Filed: Monday, 3rd October 2016
By: Paul Walker
David Sullivanís ability to talk his way into a corner is pretty well known, be it transfer boasting, or claiming that we have a world-class stadium in Stratford. Which we haven't.
More people than just me have implored him to just button it a bit more. Now he has stepped into the latest match day problems at the London Stadium, and laid himself wide open to ridicule by the very same media that he is accusing of sensationalising the incidents that marred SaturdayĎs draw with Middlesbrough.
The clubís PR machine via the website is imploring us to get our tickets quickly for the League Cup clash with Chelsea. That draw sent shivers down my spine for all the wrong reasons.
I have been watching West Ham for 60 years, through all the very, very bad years of hooliganism and I have travelled away hundreds of times regardless. I wonít be told that I am not seeing properly what I am seeing now.
I wonít be at the Chelsea match. My excuse is a wedding anniversary and a celebration trip to north Wales for myself and my good lady. I donít willingly miss West Ham games, though, she will confirm.
If I had really, really wanted to trek down from the north, she knows I would have found some cunning plan to be in two places at once. But not this time, you see. Because after long, painful thought, I do not believe our new home is a safe place to be when 5,000 plus Chelsea fans are there, along with a few of our known head cases.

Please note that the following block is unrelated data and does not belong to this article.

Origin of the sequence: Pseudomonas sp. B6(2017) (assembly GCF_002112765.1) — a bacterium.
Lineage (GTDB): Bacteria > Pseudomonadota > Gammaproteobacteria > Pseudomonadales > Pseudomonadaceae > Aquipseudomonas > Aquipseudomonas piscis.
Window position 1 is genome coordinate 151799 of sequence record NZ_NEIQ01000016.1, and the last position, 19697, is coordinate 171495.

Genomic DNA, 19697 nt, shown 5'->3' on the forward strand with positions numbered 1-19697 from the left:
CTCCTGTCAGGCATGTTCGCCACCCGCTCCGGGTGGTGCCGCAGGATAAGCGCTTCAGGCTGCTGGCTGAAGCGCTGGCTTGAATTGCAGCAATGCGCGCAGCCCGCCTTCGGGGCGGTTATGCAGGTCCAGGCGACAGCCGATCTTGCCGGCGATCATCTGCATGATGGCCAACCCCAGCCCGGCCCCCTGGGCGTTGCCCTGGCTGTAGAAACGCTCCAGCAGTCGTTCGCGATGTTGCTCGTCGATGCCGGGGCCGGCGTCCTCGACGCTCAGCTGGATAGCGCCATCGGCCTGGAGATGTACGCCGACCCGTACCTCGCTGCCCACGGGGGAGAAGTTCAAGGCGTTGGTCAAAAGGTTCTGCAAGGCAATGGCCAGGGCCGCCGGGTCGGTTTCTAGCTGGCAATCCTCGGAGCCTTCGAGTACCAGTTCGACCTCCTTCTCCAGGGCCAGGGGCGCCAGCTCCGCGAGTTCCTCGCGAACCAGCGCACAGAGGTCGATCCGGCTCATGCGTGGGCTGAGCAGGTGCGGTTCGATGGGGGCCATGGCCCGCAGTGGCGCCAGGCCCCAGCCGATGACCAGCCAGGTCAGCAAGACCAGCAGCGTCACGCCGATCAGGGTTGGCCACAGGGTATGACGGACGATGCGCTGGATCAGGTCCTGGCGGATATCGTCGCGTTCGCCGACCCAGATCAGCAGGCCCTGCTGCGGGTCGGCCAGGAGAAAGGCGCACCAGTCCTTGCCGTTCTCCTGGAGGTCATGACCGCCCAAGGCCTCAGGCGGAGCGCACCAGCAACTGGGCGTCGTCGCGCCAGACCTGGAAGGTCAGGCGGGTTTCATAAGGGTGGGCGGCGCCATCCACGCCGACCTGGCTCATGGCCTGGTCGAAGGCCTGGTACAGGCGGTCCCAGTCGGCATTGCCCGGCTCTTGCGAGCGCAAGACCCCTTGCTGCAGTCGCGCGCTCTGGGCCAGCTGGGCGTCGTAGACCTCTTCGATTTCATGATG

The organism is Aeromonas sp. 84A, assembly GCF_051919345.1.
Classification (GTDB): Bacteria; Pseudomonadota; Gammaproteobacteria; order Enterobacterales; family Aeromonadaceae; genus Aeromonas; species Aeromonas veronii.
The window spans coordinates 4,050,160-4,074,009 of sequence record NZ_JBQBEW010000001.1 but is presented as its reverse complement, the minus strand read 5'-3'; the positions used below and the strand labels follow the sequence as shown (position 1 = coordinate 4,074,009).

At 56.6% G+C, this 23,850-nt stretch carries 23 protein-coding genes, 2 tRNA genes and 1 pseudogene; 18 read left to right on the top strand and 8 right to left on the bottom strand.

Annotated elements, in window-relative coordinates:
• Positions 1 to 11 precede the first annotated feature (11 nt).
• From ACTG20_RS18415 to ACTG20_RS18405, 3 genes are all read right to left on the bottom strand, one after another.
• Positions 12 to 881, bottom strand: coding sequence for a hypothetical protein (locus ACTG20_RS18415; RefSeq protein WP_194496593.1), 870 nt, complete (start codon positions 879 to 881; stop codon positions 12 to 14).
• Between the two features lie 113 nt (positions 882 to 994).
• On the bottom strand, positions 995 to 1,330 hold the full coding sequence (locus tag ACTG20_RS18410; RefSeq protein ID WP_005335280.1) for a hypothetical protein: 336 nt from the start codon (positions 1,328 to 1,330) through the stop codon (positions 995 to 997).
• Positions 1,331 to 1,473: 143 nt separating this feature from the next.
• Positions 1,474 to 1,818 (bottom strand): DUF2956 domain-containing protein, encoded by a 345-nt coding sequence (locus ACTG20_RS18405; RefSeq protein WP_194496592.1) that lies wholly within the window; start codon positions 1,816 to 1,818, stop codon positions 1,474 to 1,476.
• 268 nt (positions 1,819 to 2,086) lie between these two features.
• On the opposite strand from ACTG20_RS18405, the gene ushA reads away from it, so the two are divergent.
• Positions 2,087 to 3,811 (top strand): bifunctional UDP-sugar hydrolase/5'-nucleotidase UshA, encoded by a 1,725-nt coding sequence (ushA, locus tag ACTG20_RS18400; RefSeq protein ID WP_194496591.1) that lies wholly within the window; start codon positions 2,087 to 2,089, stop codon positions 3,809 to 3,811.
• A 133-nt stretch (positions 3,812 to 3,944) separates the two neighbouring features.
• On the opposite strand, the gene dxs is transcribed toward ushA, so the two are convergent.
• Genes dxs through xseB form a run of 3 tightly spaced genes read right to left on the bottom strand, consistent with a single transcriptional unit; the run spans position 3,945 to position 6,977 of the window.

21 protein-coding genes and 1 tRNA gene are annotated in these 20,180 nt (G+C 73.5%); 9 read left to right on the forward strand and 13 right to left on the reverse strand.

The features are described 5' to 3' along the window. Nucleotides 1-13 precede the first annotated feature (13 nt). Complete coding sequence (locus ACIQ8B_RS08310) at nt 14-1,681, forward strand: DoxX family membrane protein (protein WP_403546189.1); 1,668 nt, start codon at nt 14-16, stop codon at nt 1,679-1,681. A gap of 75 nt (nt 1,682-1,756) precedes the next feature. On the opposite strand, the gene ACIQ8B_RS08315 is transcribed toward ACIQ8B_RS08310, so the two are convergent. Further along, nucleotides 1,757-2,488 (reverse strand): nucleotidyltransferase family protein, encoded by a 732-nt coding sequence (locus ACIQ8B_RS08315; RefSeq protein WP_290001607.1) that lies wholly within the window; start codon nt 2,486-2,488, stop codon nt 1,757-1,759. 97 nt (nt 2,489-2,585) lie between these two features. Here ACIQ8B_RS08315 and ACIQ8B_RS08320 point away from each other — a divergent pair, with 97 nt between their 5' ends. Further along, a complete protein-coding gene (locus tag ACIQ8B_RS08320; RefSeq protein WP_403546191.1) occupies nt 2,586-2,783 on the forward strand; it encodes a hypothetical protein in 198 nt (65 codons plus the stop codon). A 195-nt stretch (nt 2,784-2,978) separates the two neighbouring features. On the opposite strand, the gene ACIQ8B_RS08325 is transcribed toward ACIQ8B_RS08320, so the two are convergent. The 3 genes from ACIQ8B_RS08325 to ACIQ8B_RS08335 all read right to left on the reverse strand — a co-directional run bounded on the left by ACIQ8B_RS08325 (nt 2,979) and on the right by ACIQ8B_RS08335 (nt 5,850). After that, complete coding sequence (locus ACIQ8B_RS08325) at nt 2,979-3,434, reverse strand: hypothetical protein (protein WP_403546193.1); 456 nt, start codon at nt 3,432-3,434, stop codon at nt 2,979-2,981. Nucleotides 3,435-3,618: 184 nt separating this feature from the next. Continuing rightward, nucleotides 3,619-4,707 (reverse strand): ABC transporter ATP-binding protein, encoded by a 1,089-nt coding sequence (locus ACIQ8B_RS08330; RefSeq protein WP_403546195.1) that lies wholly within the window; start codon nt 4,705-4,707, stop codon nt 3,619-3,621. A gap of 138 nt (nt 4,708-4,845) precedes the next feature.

Frankly, I donít trust the ability, knowledge and management skills of our new landlords. They havenít got a clue. I am witnessing things now that I have not seen for decades at football grounds. And once again, donít tell me I donít know what I am talking about because I have travelled the world watching football through all those bad times, and I am not easily dissuaded from seeing my team.
I am watching crowd problems inside and outside our ground, I am seeing illegal drinking of alcohol in sight of the pitch, and now there has been plastic bottle throwing and away fansí coaches being attacked.
Yes, David, these are small, sometimes isolated incidents and the vast bulk of our fan base is doing their level best to embrace our new home--because there is no going back--and they are giving Slav and what is thankfully an improving team, all the help we can give.
The support on Saturday was excellent, Slav must see he has the support of a vast amount of our fans in these trying times, and we saw a better organised, more committed, performance with team spirit and Dimiís spellbinding goal.
But when Sullivan starts talking about sensational reporting, he is going to get told a few home truths. Firstly, what do him and his board know really about what goes on in the vast surrounds of the Olympic Park as they are being chauffeured away from the arena?